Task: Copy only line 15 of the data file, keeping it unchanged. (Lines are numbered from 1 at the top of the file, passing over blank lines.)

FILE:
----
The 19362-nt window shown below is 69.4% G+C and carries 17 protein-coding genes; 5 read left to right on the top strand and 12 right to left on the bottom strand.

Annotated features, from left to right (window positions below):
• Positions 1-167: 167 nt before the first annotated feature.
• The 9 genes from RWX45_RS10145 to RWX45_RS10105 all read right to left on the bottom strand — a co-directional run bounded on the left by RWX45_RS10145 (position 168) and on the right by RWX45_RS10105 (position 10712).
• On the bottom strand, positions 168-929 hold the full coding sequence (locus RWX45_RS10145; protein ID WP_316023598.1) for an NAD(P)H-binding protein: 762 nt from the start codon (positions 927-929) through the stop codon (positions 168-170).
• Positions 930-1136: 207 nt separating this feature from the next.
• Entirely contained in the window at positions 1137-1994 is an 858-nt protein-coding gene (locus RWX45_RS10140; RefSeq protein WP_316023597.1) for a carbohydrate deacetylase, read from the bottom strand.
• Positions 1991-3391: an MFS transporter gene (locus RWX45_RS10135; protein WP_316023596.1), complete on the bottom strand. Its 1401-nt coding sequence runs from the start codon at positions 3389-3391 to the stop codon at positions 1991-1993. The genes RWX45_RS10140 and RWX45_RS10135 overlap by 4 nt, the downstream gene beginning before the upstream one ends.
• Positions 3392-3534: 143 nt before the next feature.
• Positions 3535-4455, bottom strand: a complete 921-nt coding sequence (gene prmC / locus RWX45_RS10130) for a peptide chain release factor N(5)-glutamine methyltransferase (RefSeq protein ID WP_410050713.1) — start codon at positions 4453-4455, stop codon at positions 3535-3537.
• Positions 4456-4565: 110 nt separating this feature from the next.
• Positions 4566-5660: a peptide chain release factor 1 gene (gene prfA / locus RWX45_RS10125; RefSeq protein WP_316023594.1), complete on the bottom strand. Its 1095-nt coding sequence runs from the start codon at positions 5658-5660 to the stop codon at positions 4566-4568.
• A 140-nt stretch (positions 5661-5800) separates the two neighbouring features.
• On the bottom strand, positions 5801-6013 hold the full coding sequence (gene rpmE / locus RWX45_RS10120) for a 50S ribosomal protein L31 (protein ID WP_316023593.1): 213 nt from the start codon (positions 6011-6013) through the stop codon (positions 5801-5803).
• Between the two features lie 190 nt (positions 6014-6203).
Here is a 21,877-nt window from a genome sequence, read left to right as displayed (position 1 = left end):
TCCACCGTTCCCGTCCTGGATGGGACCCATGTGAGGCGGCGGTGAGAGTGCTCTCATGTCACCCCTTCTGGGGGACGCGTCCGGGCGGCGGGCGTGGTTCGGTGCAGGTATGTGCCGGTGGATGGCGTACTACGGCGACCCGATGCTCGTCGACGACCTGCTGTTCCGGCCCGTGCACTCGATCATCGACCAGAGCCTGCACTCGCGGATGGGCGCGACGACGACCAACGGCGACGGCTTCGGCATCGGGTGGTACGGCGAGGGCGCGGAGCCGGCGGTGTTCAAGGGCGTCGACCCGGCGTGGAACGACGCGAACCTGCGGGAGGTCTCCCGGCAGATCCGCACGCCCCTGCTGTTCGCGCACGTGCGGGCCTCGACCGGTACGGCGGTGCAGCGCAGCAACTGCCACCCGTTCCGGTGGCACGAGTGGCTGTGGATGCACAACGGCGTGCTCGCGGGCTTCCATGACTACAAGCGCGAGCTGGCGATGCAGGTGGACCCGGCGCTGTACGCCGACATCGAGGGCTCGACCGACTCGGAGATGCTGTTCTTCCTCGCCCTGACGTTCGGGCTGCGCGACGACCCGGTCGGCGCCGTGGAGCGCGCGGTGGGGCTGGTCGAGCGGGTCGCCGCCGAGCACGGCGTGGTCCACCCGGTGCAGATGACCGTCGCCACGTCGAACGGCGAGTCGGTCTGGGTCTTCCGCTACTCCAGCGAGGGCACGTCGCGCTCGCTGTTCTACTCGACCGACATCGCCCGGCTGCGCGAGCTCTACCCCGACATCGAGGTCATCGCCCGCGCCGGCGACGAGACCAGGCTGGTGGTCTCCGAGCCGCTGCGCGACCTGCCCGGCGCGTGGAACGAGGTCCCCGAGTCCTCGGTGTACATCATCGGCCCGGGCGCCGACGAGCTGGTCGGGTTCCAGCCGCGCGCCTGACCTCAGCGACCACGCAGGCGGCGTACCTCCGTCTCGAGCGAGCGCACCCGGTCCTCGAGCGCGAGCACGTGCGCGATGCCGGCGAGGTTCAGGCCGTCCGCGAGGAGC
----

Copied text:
• Between the two features lie 190 nt (positions 6014-6203).